Professor Samuel Scarpino has returned to Northeastern University after a year-long stint as Vice President of Pathogen Surveillance at the Rockefeller Foundation with a mission to solidify Northeastern’s place as a global leader in pathogen surveillance. artificial intelligence and life sciences.
Since November, Scarpino has served as director of AI and life sciences at Northeastern’s Institute for Experiential AI. Previously, he was an assistant professor at the Network Science Institute.
Scarpino recently sat down with News@Northeastern to answer questions about what makes Northeastern a dominant presence in AI. His comments have been edited for clarity and brevity.
What about Northeastern making the university a leader in AI?
The real strength of Northeastern is the high degree of importance it places on transdisciplinary collaboration and partnerships between businesses and universities.
Part of the reason Northeastern is uniquely positioned to lead in this area is the word “experiential,” which means cooperatives, but it also means humans in the loop. We can do so much more with AI and humans than with AI alone or humans alone. The idea is that the AI will detect things that we might miss. Humans can also pick up things the AI might miss.
Can you give us an example?
The UK has procedures where mammograms will be scanned by AI systems. Some of these mammograms will also be reviewed by expert panels.
A computer can read 10,000 mammograms without having to take a break. I can’t remember off the top of my head how much an expert pathologist can read before having to take a break, but that’s not much, is it?
Former UK Prime Minister Theresa May said AI could reduce cancer deaths by 10% a year.
AI is not a silver bullet, but I would definitely commit to preventing 10% of cancer deaths. For the ultimate clinical diagnosis, the clinician would have both the AI reading and potentially the input from the expert diagnostic panel.
You talked about the importance of AI in predicting disease states and the tragedy of the existence of anonymized health data that is not used for clinical purposes. How could it be better used? And what are the privacy implications?
I am not a privacy expert. Part of the reason I joined the Institute for Experiential AI at Northeastern is that it has privacy and ethics experts.
The institute’s multidisciplinary approach is a key reason I expect Northeastern to be a leader in the field of AI. You don’t want to end up with data you can’t use or in a bunch of regulatory or ethical issues.
Northeastern understood that this was an interdisciplinary problem and worked to solve it from the start.
One example of the problems with unusable data is a Centers for Disease Control and Prevention whooping cough household study that began in 2015 and spanned several years. The results of the nasal swabs have never been sequenced.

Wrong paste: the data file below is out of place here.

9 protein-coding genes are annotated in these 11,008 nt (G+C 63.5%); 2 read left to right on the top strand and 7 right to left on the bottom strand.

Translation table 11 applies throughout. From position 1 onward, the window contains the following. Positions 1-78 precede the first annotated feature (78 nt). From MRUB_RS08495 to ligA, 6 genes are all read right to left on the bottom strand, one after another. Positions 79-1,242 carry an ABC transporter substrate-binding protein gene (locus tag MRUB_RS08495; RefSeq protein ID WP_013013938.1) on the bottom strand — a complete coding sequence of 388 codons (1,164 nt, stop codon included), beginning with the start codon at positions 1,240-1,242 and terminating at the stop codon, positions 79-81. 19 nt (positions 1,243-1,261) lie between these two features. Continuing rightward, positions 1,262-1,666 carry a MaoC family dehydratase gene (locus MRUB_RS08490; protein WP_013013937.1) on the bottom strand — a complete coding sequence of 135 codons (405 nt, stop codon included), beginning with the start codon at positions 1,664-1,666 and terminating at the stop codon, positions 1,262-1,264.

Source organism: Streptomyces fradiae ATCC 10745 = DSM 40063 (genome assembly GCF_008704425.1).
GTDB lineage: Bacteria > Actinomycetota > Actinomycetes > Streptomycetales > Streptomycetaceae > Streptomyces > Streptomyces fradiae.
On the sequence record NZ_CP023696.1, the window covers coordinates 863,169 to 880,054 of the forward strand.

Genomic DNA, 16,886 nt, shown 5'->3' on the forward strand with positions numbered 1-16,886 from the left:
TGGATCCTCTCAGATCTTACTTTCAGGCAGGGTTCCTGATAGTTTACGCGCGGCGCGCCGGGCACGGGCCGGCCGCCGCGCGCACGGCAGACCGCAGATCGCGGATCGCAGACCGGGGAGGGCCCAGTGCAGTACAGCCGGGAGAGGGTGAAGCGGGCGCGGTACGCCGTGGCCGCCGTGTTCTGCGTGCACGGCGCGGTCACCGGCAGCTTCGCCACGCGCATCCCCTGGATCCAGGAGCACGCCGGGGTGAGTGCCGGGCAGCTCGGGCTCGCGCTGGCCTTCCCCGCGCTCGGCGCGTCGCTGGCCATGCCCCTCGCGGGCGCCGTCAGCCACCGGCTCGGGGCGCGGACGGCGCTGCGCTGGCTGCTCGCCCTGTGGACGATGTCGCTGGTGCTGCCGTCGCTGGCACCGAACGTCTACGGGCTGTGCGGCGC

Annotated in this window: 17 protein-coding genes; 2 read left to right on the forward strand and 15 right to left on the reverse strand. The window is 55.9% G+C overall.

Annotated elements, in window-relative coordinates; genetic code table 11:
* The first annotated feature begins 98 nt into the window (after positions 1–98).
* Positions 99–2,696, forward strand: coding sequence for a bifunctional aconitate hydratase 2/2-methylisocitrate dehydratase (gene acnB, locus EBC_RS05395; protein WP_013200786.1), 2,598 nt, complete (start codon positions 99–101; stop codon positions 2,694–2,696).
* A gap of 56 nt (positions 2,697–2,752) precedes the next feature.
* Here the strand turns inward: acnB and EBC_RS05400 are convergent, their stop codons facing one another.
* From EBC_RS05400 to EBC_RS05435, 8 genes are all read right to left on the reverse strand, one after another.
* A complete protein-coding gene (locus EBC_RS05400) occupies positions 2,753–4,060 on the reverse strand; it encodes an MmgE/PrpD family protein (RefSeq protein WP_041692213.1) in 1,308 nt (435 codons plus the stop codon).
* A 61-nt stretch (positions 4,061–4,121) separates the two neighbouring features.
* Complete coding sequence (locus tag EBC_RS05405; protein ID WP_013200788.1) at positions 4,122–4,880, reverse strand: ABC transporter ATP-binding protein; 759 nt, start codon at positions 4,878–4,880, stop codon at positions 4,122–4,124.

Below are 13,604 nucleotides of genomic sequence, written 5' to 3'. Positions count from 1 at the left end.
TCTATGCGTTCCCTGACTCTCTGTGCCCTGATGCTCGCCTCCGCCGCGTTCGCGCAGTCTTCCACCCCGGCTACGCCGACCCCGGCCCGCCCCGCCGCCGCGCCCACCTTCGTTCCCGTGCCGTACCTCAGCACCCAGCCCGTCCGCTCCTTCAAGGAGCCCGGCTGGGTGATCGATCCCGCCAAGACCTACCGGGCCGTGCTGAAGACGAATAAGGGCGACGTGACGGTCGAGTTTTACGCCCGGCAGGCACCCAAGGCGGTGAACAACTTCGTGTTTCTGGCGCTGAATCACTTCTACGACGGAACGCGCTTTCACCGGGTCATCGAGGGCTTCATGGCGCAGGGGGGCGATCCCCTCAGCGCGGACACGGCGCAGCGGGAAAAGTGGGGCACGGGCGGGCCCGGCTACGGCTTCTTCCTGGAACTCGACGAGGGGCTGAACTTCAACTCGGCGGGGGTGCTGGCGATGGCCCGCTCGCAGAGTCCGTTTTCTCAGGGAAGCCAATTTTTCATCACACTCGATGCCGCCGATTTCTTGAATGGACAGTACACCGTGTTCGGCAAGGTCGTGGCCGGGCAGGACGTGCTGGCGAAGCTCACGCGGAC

These bacteria may hold clues to the asymptomatic transmission of whooping cough. Sitting in minus 80 degree freezers in Atlanta is quite possibly the answer to one of the biggest open questions about one of the biggest killer childhood diseases on the planet. And it can never be used unless someone goes back to those 4,000 homes and gets permission to use the data.
You don’t want the data to be open and abused. You also don’t want it to be abused in the sense that the cost, effort, energy and invasion of privacy – which could include blood draws and lumbar punctures – that went into data collection means it cannot be used for anything in the future. .
Dr. Naveen Rao, senior vice president of the Rockefeller Foundation Health Initiative, said the foundation is “grateful for the passion, leadership and innovation” you have brought to its pandemic prevention initiative and looks forward to to “continue our partnership to strengthen the prevention and prevention of pandemics”. response across the global health ecosystem. How important is the global reach of Northeast campuses to your work?
A lot of what Northeastern is going to do is generate network effects, leveraging Boston, leveraging the Roux Institute in Portland, Maine, London, and the West Coast of the United States.
If I work on data for European Union citizens, I often have to store and operate this data in the EU. And by our very nature of having a large global footprint, we have the ability to work with organizations and on datasets that we couldn’t do as easily as if we were exclusively housed in Boston.
At the Rockefeller Foundation, my team focused on creating technology products that bridged the gap between data and action. For example, we built a holiday gathering risk assessment tool in 2021.
We have also done quite a bit of work around sewage monitoring, including a joint partnership with NASA and Emory Ghana to design monitoring parameters in non-drained environments.
What are the projects at the top of the list?
One of the first things I seek to do at Northeastern is help establish a research data commons, where datasets are accessible under agreed-upon rules about how the data will be used.
You would connect to a portal and according to its terms of service, you would have to accept confidentiality constraints, ethical constraints. All of these things are effectively done up front, which means that instead of spending three to six months with the lawyers negotiating what we can and can’t do, it’s pre-packaged as part of your participation. to House of Commons research data.
There are all these siloed datasets right now in the health and life sciences, in the universities. It’s an organized way to network them.
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